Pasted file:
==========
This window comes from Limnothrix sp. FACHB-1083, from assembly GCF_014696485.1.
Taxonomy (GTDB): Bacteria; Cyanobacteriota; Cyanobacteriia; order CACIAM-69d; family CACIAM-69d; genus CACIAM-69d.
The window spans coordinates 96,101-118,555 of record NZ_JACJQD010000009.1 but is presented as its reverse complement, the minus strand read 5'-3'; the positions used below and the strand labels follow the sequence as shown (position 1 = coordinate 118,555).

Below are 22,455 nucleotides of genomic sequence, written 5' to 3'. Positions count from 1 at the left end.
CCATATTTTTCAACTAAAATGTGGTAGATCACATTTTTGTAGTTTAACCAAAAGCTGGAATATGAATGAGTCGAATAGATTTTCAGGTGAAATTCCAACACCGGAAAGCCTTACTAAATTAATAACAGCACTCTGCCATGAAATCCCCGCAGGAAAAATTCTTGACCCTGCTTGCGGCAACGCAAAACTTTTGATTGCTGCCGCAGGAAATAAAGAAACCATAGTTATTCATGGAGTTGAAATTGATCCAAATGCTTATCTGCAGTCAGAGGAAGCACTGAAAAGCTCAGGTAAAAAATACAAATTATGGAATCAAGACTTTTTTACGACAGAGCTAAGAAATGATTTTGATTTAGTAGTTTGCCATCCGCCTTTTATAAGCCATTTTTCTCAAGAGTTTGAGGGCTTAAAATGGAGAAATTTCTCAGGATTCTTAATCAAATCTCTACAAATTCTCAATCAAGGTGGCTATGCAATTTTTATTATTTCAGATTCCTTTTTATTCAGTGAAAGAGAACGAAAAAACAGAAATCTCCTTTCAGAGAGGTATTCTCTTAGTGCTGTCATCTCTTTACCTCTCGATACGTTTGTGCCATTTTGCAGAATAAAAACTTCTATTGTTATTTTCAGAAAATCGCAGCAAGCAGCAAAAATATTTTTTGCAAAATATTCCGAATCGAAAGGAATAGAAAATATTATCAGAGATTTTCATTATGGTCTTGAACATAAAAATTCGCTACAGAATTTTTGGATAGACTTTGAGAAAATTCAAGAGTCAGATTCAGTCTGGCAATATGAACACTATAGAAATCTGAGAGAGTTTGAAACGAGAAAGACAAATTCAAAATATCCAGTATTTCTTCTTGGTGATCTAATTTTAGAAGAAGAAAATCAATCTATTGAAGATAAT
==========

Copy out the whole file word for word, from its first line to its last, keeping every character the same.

This window comes from Limnothrix sp. FACHB-1083, from assembly GCF_014696485.1.
Taxonomy (GTDB): Bacteria; Cyanobacteriota; Cyanobacteriia; order CACIAM-69d; family CACIAM-69d; genus CACIAM-69d.
The window spans coordinates 96,101-118,555 of record NZ_JACJQD010000009.1 but is presented as its reverse complement, the minus strand read 5'-3'; the positions used below and the strand labels follow the sequence as shown (position 1 = coordinate 118,555).

Below are 22,455 nucleotides of genomic sequence, written 5' to 3'. Positions count from 1 at the left end.
CCATATTTTTCAACTAAAATGTGGTAGATCACATTTTTGTAGTTTAACCAAAAGCTGGAATATGAATGAGTCGAATAGATTTTCAGGTGAAATTCCAACACCGGAAAGCCTTACTAAATTAATAACAGCACTCTGCCATGAAATCCCCGCAGGAAAAATTCTTGACCCTGCTTGCGGCAACGCAAAACTTTTGATTGCTGCCGCAGGAAATAAAGAAACCATAGTTATTCATGGAGTTGAAATTGATCCAAATGCTTATCTGCAGTCAGAGGAAGCACTGAAAAGCTCAGGTAAAAAATACAAATTATGGAATCAAGACTTTTTTACGACAGAGCTAAGAAATGATTTTGATTTAGTAGTTTGCCATCCGCCTTTTATAAGCCATTTTTCTCAAGAGTTTGAGGGCTTAAAATGGAGAAATTTCTCAGGATTCTTAATCAAATCTCTACAAATTCTCAATCAAGGTGGCTATGCAATTTTTATTATTTCAGATTCCTTTTTATTCAGTGAAAGAGAACGAAAAAACAGAAATCTCCTTTCAGAGAGGTATTCTCTTAGTGCTGTCATCTCTTTACCTCTCGATACGTTTGTGCCATTTTGCAGAATAAAAACTTCTATTGTTATTTTCAGAAAATCGCAGCAAGCAGCAAAAATATTTTTTGCAAAATATTCCGAATCGAAAGGAATAGAAAATATTATCAGAGATTTTCATTATGGTCTTGAACATAAAAATTCGCTACAGAATTTTTGGATAGACTTTGAGAAAATTCAAGAGTCAGATTCAGTCTGGCAATATGAACACTATAGAAATCTGAGAGAGTTTGAAACGAGAAAGACAAATTCAAAATATCCAGTATTTCTTCTTGGTGATCTAATTTTAGAAGAAGAAAATCAATCTATTGAAGATAAT